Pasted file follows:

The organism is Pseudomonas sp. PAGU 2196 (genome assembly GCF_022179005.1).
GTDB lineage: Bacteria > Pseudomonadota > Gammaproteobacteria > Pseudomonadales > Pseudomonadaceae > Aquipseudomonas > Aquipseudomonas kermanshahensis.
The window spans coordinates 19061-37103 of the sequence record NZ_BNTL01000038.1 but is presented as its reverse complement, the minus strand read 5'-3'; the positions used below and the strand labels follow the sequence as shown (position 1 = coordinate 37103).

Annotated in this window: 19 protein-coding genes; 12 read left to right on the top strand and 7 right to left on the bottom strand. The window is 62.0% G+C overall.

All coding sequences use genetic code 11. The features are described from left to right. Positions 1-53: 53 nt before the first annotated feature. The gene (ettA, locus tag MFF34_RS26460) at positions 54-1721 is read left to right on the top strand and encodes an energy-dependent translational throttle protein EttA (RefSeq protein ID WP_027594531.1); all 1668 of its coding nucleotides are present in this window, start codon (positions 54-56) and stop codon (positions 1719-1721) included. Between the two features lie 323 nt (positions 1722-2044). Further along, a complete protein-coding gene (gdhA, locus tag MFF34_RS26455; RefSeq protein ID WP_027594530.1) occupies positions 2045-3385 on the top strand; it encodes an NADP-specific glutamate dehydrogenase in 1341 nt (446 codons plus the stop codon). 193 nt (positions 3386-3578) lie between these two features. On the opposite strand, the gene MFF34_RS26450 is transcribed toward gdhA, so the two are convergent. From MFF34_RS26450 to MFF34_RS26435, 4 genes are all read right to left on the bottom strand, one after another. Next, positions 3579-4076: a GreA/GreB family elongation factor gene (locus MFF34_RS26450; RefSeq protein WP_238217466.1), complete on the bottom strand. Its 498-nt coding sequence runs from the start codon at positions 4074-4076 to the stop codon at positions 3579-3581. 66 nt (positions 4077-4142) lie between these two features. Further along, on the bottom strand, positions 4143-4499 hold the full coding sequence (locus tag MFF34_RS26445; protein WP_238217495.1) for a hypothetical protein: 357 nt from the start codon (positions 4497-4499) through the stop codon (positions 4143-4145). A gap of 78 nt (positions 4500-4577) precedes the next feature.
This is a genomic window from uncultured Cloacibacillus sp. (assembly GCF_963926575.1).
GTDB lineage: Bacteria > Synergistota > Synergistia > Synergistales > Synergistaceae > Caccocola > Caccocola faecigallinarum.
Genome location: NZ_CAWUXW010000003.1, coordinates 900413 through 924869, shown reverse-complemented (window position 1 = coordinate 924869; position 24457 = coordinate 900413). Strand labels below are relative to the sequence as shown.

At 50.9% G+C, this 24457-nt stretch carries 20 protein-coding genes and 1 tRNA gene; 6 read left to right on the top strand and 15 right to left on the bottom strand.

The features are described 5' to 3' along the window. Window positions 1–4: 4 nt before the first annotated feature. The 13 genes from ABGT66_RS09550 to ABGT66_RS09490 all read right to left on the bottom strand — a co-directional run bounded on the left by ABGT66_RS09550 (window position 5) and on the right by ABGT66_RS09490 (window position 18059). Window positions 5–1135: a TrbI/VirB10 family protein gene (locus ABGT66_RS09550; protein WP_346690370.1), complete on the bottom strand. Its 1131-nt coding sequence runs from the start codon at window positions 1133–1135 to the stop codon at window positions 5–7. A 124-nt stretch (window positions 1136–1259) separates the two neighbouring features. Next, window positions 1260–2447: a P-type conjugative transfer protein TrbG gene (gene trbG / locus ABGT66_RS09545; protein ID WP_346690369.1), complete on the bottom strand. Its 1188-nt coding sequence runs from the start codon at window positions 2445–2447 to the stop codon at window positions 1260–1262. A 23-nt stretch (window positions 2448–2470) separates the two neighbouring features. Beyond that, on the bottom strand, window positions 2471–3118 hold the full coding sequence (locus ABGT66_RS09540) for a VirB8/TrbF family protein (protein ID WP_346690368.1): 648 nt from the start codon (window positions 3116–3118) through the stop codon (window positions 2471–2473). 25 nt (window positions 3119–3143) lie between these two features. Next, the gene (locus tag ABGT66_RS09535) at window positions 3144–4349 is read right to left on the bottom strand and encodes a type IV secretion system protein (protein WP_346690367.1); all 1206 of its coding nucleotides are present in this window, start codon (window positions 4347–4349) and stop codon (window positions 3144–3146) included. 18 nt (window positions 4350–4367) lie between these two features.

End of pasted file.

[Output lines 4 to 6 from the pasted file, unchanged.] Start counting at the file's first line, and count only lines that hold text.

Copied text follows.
Annotated in this window: 19 protein-coding genes; 12 read left to right on the top strand and 7 right to left on the bottom strand. The window is 62.0% G+C overall.

All coding sequences use genetic code 11. The features are described from left to right. Positions 1-53: 53 nt before the first annotated feature. The gene (ettA, locus tag MFF34_RS26460) at positions 54-1721 is read left to right on the top strand and encodes an energy-dependent translational throttle protein EttA (RefSeq protein ID WP_027594531.1); all 1668 of its coding nucleotides are present in this window, start codon (positions 54-56) and stop codon (positions 1719-1721) included. Between the two features lie 323 nt (positions 1722-2044). Further along, a complete protein-coding gene (gdhA, locus tag MFF34_RS26455; RefSeq protein ID WP_027594530.1) occupies positions 2045-3385 on the top strand; it encodes an NADP-specific glutamate dehydrogenase in 1341 nt (446 codons plus the stop codon). 193 nt (positions 3386-3578) lie between these two features. On the opposite strand, the gene MFF34_RS26450 is transcribed toward gdhA, so the two are convergent. From MFF34_RS26450 to MFF34_RS26435, 4 genes are all read right to left on the bottom strand, one after another. Next, positions 3579-4076: a GreA/GreB family elongation factor gene (locus MFF34_RS26450; RefSeq protein WP_238217466.1), complete on the bottom strand. Its 498-nt coding sequence runs from the start codon at positions 4074-4076 to the stop codon at positions 3579-3581. 66 nt (positions 4077-4142) lie between these two features. Further along, on the bottom strand, positions 4143-4499 hold the full coding sequence (locus tag MFF34_RS26445; protein WP_238217495.1) for a hypothetical protein: 357 nt from the start codon (positions 4497-4499) through the stop codon (positions 4143-4145). A gap of 78 nt (positions 4500-4577) precedes the next feature.
This is a genomic window from uncultured Cloacibacillus sp. (assembly GCF_963926575.1).